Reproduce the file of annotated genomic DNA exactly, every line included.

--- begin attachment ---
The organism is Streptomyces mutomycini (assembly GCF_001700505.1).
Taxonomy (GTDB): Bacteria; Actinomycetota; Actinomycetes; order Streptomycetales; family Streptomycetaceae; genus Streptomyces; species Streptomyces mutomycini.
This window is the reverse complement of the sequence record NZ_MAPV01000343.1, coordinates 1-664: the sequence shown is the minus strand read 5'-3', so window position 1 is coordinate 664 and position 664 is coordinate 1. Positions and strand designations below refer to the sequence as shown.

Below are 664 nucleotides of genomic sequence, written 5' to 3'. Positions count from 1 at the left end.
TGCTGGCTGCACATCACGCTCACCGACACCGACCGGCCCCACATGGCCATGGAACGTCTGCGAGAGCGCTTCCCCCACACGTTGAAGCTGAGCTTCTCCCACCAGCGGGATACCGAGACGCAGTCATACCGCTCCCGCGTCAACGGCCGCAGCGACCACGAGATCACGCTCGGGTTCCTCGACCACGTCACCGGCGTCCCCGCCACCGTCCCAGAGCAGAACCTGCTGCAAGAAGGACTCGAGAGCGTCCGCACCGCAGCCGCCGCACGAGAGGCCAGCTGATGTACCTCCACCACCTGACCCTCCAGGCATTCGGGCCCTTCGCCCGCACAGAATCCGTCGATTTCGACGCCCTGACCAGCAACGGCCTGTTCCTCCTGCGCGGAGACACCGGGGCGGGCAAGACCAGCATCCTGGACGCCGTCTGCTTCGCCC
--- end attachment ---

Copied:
The organism is Streptomyces mutomycini (assembly GCF_001700505.1).
Taxonomy (GTDB): Bacteria; Actinomycetota; Actinomycetes; order Streptomycetales; family Streptomycetaceae; genus Streptomyces; species Streptomyces mutomycini.
This window is the reverse complement of the sequence record NZ_MAPV01000343.1, coordinates 1-664: the sequence shown is the minus strand read 5'-3', so window position 1 is coordinate 664 and position 664 is coordinate 1. Positions and strand designations below refer to the sequence as shown.

Below are 664 nucleotides of genomic sequence, written 5' to 3'. Positions count from 1 at the left end.
TGCTGGCTGCACATCACGCTCACCGACACCGACCGGCCCCACATGGCCATGGAACGTCTGCGAGAGCGCTTCCCCCACACGTTGAAGCTGAGCTTCTCCCACCAGCGGGATACCGAGACGCAGTCATACCGCTCCCGCGTCAACGGCCGCAGCGACCACGAGATCACGCTCGGGTTCCTCGACCACGTCACCGGCGTCCCCGCCACCGTCCCAGAGCAGAACCTGCTGCAAGAAGGACTCGAGAGCGTCCGCACCGCAGCCGCCGCACGAGAGGCCAGCTGATGTACCTCCACCACCTGACCCTCCAGGCATTCGGGCCCTTCGCCCGCACAGAATCCGTCGATTTCGACGCCCTGACCAGCAACGGCCTGTTCCTCCTGCGCGGAGACACCGGGGCGGGCAAGACCAGCATCCTGGACGCCGTCTGCTTCGCCC